12 answers

Putting a Family Pet to Sleep

It looks like we may have to put our beloved 16 year old dog to sleep in a week if she doesn't respond to new pain meds. What do I tell my 2 yr old daughter. She loves this dog and I hate that we have to put our dog down but I know it's time. Does anyone have any good ideas? I just don't want to tell her anything that would scare her.

My daughter knows our dog is sick and hurts and that we give Honey medicine to make her feel better. She will tell people without asking that Honey is hurt and not feeling good and says we give her medicine to make her feel better. Our dog is a 16yr old lab who has artritus in her back and its hard for her to get up and she is now going to the bathroom on the floor. We are going to try another med to see if it helps her pain. If not we have to put her to sleep.

Any ideas would be greatly appreciated. Thanks

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I'm sorry there is nothing that can help and the longer you put it off the more pain you make your friend suffer it is one of the hardest things to do but sometimes it just must. we have in this lifetime had to send to play with God three of our friends each were in such pain and so we let God set them free to run and play again. hope this helps.

You've already gotten some good suggestions. One thing that we did that helped with closure was to have a memorial service for our dog (she died last June). I found this poem online:
http://www.all-creatures.org/articles/mourning-prayer-bb....
and I cut and pasted it and put a photo of our dog on the top sheet and then we add some prayers before and after we read that one. My kids were older so this was important and I don't know about you, but when I lose a pet it is often harder on me than the kids and your biggest issue may be your daughter's concern over why you're so upset. My son still remembers sitting in my lap when I was crying over 8 years ago when one of my cats died. But, I think it's important for them to see that we do mourn the loss of a pet, in a way similar to the way we mourn the loss of any other family member.

Well, first and foremost I can SO very much relate to this situation. I had two pets growing ill at a very rapid rate and I wound up having to put them to sleep about 6 weeks apart. It just about killed me as they were my first babies that were there for me through thick and thin and they loved me regardless so I felt like I'd really lost not only a part of me but my best friends and confidantes... My son was just over 7 at the time the first one was going to be schedule that day... and I let him have some QT with just him and her and I took pictures for both of them.. and me because I really needed it...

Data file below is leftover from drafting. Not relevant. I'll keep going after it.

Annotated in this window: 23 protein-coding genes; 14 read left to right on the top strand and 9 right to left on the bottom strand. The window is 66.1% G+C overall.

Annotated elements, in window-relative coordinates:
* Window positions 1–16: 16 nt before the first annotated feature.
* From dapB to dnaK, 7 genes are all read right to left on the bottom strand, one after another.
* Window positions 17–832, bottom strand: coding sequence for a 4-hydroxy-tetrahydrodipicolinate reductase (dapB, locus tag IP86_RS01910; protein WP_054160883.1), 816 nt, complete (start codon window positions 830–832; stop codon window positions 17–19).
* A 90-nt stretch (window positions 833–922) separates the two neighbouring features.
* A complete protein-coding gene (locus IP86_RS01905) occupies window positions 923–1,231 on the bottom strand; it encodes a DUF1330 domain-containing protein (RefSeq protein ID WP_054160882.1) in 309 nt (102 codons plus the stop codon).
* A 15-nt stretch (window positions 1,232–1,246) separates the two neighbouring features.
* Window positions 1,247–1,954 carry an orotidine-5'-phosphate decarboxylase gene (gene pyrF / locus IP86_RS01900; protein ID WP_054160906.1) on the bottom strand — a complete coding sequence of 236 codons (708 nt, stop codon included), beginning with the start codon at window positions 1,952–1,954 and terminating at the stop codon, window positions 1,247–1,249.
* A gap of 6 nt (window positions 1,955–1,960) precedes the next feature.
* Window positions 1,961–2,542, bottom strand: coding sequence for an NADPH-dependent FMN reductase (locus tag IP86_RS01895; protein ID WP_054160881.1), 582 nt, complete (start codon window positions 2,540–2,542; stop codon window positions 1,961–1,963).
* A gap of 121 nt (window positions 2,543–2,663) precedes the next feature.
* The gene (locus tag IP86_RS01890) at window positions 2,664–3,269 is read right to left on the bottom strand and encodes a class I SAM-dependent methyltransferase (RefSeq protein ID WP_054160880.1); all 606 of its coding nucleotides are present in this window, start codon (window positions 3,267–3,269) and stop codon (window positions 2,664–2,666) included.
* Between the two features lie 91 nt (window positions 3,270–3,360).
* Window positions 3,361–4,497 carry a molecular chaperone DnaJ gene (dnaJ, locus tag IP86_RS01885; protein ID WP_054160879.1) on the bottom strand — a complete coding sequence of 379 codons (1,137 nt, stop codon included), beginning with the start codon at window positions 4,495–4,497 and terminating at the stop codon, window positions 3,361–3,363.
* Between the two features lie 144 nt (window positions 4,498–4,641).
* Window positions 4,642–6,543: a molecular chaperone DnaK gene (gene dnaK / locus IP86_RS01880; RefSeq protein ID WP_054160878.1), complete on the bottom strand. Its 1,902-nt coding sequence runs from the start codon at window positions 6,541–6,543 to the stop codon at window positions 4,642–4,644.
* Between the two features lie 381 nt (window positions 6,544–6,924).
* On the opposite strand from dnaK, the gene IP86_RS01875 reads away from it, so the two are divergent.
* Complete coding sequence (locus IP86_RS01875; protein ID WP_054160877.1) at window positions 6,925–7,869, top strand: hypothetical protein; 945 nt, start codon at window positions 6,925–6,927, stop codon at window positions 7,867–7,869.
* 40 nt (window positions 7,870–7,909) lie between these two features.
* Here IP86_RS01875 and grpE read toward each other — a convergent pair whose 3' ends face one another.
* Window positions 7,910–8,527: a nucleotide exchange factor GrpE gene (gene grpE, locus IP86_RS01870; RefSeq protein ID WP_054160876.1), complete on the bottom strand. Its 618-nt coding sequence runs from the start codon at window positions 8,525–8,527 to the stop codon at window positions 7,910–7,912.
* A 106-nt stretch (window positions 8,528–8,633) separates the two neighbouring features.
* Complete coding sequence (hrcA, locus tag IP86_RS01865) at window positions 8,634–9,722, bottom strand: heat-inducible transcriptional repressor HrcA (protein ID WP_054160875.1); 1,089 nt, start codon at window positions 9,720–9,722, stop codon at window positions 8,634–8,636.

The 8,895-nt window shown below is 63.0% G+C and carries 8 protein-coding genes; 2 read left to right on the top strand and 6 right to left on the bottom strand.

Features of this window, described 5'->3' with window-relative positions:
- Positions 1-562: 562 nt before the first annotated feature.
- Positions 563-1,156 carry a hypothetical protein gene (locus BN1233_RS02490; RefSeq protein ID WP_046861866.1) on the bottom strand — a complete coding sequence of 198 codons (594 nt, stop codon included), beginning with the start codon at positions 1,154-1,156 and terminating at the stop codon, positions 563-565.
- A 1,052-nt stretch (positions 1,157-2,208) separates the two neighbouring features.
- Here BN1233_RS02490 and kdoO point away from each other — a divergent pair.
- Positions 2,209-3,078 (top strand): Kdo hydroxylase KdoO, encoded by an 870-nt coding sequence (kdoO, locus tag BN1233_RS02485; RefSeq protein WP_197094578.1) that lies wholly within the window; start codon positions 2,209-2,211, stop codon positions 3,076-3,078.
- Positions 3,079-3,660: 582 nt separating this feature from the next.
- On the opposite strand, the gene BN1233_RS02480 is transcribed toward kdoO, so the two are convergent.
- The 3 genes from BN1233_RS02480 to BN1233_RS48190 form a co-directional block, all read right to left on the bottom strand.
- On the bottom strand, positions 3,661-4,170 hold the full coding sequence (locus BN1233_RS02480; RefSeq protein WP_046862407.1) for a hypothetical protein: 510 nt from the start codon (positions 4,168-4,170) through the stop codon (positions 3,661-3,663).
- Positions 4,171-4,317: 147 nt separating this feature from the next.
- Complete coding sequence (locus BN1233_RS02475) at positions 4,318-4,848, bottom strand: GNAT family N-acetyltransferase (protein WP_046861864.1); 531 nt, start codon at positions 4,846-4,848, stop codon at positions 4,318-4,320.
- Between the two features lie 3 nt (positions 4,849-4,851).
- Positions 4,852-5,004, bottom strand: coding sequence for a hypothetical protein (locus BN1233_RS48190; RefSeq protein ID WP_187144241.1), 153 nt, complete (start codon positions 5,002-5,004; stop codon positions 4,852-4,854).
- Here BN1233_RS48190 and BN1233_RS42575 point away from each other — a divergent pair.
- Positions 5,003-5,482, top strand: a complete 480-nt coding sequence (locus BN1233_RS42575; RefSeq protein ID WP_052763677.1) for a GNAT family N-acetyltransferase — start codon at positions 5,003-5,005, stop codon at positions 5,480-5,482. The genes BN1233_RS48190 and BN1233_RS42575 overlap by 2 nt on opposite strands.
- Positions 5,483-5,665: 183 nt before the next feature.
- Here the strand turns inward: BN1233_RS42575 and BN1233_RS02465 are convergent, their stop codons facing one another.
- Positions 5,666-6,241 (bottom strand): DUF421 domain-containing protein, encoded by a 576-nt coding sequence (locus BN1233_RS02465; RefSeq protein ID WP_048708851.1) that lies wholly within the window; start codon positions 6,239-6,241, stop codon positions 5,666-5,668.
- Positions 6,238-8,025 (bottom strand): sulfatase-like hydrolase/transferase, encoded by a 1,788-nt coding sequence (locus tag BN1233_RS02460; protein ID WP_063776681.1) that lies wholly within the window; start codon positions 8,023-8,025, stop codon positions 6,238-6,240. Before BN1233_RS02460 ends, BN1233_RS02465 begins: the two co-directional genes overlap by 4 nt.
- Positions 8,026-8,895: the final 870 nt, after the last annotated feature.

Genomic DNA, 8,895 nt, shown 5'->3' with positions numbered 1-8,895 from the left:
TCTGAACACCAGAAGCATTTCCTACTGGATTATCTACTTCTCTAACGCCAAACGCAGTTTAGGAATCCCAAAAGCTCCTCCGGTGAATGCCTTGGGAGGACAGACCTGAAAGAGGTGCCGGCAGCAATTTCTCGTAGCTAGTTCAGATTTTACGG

At that ponit is when someone recomemended a book to help jOsh with the loss -- it's called Dog Heaven by Cynthia Rylant.

I bought the book... and we read it... and it really seemed to bring him comfort as does having photos of the last day of just the two of them together ...just for him.

I was just petting her and he snapped a photo of me... that to this day just still makes me cry... like now just thinking of it. These little people were members of our famliies. It was very hard for my son... very hard...

but don't prolong the inevitable needlessly...

I'm so sorry for your loss. We had to put our sweet old mini-Schnauzer down in March of '05--he was about 16 as well. Scooter was such a huge part of our family. But, my daughter, who was 7 at the time, didn't seem extremely fazed by it. Don't be surprised if your child doesn't seem upset, then weeks later suddenly be very upset. Just tell the truth in as simple terms as possible. Your sweet doggie is in a lot of pain, and she wants to run and play again. The doggie doctor has special medicines that help to die so she can get to heaven faster and not be in pain anymore. I still have moments when I find myself missing him terribly, even with a new dog. I had him before I had my husband or my child & he saw me through all the major times of my adult life. God bless and comfort you all through this difficult time, and don't try to hide your sadness completely. Dying is a part of life--don't ignore your own grief.